Mazda MX-5RF 2.0 Homura first drive

Mazda MX-5RF 2.0 Homura

Sometimes, the simple things in life please the most and that’s certainly the case with the Mazda MX-5.

The classic yet modern sports two-seater is straightforward, front-engine and rear-wheel-drive engineering, but underneath it embodies some of the latest technology to make owning, driving and enjoying the open-air experience in safety and, when the sun’s not shining, in sophisticated style with a snuggly fitting roof.

Earlier this year Mazda unveiled the current range. The eight models feature four Roadster and four RF models with a choice of Prime-Line, Exclusive-Line and Homura trim grades. Prime-Line cars are powered by the 132ps 1.5-litre Skyactiv-G engine, while Exclusive-Line can be chosen with either the 1.5-litre or the 184ps 2.0-litre Skyactiv-G engine. The range-topping Homura is exclusively matched to the 184ps unit. Prices for the 2024 Mazda

MX-5 range start at £28,000 for the 1.5-litre Prime-Line Roadster.

Launched as a soft-top in 1989 it has become the world’s best selling two-seater convertible with over 1.25M built and 135,000 finding homes with UK drivers It also gained the powered roof version, which we have just retested with the latest 2.0 litre Skyactiv-G petrol engine after earlier evaluating the smaller engined model.

The 2.0 litre engine has been refined to produce low emissions while not sacrificing performance and diluting driving pleasure.

Although it’s a higher revving engine than before, the software has been tweaked to sharpen responses and maximum power has risen from 160 to 184ps while torque is also improved to 205Nm at 4,000rpm.

These important yet subtle changes have kept the sporting edge under the driver’s right foot and left hand with a real flick-of-the-wrist short throw six-speed manual transmission.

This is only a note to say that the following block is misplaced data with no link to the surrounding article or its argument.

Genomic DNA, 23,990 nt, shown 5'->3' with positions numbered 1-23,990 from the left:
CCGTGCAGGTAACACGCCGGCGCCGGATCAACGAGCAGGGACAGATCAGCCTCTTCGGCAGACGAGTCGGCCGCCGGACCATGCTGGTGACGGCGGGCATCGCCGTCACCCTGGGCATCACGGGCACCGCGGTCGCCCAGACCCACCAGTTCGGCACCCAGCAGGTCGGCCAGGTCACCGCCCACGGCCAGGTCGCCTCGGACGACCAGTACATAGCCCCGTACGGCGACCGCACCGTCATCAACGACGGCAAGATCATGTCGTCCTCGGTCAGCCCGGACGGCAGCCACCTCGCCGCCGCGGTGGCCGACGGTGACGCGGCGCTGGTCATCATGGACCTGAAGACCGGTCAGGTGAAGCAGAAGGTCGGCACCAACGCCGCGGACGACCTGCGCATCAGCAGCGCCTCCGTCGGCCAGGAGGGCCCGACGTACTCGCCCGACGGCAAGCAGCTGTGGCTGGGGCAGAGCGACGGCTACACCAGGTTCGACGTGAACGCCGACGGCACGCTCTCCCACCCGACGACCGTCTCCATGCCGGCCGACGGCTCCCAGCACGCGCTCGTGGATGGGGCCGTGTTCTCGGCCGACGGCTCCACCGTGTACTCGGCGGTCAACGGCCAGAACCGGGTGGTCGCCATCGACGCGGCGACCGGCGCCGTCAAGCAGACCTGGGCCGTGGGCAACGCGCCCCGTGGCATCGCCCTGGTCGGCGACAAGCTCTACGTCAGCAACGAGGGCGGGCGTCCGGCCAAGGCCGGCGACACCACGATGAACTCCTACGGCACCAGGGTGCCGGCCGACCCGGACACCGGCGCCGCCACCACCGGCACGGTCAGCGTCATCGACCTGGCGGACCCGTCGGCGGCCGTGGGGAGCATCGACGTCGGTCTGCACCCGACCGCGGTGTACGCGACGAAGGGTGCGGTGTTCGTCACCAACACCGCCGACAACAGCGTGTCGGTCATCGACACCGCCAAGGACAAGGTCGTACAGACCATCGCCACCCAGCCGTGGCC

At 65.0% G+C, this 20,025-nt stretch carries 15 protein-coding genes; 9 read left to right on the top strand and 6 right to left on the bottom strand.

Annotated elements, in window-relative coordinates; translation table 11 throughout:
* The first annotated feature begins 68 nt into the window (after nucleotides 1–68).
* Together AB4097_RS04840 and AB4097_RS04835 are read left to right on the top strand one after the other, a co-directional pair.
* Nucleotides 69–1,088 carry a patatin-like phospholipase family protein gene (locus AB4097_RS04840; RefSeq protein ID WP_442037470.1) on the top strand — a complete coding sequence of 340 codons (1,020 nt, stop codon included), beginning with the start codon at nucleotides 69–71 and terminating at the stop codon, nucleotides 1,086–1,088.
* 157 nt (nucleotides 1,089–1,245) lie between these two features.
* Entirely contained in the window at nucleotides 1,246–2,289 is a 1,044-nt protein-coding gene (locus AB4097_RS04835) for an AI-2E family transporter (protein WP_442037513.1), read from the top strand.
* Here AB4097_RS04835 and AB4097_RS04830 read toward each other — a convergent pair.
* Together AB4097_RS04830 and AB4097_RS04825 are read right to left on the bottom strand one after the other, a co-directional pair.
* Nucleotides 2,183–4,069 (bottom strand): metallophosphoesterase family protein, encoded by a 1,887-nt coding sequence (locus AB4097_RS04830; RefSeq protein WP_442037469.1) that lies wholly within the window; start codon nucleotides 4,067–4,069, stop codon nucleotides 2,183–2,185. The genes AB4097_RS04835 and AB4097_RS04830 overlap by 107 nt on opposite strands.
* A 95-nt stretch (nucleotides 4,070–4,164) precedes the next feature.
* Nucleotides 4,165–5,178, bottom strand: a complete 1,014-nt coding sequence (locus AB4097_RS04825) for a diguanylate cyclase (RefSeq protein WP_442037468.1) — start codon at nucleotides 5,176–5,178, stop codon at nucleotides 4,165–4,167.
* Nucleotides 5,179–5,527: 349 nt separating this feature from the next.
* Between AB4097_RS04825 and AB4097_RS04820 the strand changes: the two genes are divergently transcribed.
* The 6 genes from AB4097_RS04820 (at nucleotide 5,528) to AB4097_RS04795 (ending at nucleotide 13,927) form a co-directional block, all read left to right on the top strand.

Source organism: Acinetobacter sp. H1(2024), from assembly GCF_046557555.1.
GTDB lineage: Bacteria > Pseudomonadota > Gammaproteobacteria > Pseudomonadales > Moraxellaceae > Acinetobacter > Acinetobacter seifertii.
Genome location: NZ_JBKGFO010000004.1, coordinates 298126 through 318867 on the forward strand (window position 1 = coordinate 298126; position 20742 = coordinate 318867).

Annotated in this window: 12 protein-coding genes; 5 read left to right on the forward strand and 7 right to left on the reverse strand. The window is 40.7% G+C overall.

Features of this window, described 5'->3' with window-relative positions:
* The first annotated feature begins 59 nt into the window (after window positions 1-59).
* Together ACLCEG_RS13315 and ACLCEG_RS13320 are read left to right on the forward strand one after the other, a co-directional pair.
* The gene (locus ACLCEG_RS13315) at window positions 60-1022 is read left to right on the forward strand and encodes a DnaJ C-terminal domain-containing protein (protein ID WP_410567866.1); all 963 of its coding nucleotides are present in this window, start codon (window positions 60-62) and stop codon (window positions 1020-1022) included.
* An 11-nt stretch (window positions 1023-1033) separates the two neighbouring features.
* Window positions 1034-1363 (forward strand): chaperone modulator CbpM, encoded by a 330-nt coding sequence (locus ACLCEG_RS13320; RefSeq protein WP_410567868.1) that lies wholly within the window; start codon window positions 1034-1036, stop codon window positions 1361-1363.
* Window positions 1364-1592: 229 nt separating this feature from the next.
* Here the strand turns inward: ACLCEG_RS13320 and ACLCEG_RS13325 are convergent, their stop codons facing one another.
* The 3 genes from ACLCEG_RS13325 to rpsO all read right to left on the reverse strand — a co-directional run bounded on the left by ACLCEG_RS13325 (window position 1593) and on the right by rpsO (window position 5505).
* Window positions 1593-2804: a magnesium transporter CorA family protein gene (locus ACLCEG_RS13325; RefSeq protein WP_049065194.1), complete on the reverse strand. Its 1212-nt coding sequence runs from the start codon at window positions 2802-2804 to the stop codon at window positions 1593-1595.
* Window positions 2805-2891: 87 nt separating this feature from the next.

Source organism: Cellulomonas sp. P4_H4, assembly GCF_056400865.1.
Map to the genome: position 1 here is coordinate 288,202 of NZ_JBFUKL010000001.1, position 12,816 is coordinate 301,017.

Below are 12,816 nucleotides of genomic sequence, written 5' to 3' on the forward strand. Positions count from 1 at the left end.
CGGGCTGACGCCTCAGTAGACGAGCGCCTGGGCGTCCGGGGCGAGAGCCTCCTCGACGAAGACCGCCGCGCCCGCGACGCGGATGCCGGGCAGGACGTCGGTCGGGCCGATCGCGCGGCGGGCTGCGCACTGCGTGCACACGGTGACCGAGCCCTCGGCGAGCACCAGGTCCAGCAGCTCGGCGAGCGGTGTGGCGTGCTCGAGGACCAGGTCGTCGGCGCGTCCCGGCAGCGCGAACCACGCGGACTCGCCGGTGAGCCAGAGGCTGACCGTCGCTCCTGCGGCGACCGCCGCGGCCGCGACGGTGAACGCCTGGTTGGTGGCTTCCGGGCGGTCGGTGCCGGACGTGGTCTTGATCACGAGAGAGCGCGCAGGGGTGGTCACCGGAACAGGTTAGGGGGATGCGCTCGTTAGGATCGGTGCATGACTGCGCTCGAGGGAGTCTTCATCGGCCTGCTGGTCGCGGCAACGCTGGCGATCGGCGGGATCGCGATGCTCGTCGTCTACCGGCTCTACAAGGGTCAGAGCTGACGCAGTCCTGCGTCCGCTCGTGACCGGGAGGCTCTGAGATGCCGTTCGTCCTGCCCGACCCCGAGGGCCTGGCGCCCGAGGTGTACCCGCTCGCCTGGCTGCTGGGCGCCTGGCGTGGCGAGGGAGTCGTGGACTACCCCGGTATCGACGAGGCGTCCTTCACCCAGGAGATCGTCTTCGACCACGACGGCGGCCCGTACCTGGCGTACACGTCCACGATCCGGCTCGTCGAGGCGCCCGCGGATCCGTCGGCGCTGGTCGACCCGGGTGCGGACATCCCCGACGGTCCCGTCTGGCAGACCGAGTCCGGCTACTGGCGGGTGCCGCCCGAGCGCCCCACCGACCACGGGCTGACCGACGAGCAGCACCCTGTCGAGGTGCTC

The clutch pedal had a longer travel than I remembered on the other model, but it allowed for a very progressive take-up and was not heavy to use.

Gear ratios were excellent for pulling away from rest, through intermediate changes on country or urban roads and proved long-legged on motorways, which meant we averaged just over 46mpg overall, which was some 5mpg better than suggested by the ‘official’ tested consumption figure. Our return certainly brings into doubt suggestions in Japan that Mazda has not been testing cars as it should according to the country’s legislators.

The MX-5 handling is truly enjoyable, light around town with excellent balance and feeling on open roads, plenty of grip and no nasty surprises as it’s all easily controlled.

Underfoot the brakes were progressive yet strong and the manual lever handbrake – an increasing rarity these days – held it on our test slope.

Secondary controls were closely packed on the wheel, around the column or just in front on the dash with some infotainment buttons on the central console by the gearlever.